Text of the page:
Come and Join Us Brothers

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Come and Join Us Brothers
P. S. Duval and Son, Philadelphia
Peter S. Duval:  1804/5-1886
14 x 18 in.
Chicago History Museum, Charles F. Gunther Collection

This colorful poster is actually a recruitment broadside for African American men to join the Union army. It was printed by famous lithographer Peter S. Duval, sometime in the spring of 1863, when the Union army began enlisting black men under the authority of the Emancipation Proclamation. Notice the artist’s careful attention to the faces of the men and the details of their uniforms. In this period, it was common for black men to be depicted in cartoon-like fashion, often in very insulting ways. This lithograph presents quite a different image of dignity and pride. Note, however, that the soldiers stand with a white officer, highlighting the fact that until the last months of the war, Union policy forbade black men from serving as commissioned officers, except as surgeons and chaplains. Regiments were also segregated by race, and black soldiers received less pay than whites until 1864. At first, many were not allowed to fight but instead were ordered to do menial labor. Military successes by those who did fight meant a greater combat role for all black troops as the war continued. By war’s end, some 190,000 blacks had served the Union cause; of these, 36,000 died in the line of duty. Their brave service and dedication to the Union cause helped convince Abraham Lincoln, just before he died, to tentatively suggest that veterans deserved the right to vote. But not until the Fifteenth Amendment to the Constitution was ratified in 1870 did that hope become a reality for African American men.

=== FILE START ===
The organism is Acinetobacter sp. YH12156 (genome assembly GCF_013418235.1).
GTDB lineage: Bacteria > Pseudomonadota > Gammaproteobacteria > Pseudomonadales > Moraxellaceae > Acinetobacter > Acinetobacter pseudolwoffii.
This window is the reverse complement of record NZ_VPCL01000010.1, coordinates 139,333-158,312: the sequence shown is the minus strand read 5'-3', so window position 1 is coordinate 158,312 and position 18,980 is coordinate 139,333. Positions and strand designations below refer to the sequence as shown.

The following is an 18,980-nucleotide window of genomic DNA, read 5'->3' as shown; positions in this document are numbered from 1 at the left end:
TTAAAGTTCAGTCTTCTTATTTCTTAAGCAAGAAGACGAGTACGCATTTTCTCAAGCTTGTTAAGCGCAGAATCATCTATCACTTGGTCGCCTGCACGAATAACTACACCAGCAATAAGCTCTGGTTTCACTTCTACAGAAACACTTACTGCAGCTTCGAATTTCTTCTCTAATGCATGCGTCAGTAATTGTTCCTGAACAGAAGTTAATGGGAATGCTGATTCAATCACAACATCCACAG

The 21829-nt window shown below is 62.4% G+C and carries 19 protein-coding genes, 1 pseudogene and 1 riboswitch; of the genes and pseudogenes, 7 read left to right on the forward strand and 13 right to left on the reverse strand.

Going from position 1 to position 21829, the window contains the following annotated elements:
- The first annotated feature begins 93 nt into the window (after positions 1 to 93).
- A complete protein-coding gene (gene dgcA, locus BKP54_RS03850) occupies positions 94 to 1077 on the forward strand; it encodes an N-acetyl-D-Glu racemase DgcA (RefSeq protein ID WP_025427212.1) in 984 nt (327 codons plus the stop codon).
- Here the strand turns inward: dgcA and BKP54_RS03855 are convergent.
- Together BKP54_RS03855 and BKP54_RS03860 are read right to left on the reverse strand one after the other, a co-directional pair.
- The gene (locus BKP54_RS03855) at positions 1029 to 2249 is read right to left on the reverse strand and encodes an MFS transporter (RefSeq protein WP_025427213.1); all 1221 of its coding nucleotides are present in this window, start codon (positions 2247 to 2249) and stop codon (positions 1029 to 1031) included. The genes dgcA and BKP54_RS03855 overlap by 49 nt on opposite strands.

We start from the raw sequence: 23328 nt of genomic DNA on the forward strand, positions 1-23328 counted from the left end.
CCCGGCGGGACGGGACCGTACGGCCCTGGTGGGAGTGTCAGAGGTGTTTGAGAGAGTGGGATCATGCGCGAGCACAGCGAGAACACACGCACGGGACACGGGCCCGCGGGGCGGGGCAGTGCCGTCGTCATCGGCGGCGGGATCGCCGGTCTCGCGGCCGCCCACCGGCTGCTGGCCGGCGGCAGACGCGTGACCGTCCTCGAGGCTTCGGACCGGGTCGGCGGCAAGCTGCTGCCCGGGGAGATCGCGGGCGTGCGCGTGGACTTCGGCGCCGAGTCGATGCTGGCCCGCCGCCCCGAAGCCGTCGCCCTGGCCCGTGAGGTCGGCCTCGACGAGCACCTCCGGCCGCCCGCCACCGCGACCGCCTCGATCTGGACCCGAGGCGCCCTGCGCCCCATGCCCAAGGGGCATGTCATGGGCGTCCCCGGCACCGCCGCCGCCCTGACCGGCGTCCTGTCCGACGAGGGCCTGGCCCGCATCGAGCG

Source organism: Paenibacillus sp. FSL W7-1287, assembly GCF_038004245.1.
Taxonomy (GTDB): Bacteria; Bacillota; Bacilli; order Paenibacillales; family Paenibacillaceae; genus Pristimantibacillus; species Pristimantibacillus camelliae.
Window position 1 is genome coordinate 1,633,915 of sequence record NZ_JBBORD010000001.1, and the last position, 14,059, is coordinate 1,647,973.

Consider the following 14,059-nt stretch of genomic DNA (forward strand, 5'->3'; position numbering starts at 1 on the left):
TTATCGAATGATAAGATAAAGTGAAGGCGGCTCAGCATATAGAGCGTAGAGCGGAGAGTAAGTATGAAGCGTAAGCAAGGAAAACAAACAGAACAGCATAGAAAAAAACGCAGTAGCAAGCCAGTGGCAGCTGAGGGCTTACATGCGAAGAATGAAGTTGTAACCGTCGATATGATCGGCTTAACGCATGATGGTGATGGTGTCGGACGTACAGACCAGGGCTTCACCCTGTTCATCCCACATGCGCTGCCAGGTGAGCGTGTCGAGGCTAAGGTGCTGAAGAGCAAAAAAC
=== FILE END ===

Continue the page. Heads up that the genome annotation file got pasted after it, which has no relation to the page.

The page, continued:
1. Do you think Lincoln was correct that whites would not serve with African American soldiers?

2. Why do you think blacks served in segregated units until the Korean War in the 1950s?

3. Does this poster seem like a persuasive call to join the army? Why or why not?

4. What do military recruitment posters look like today?

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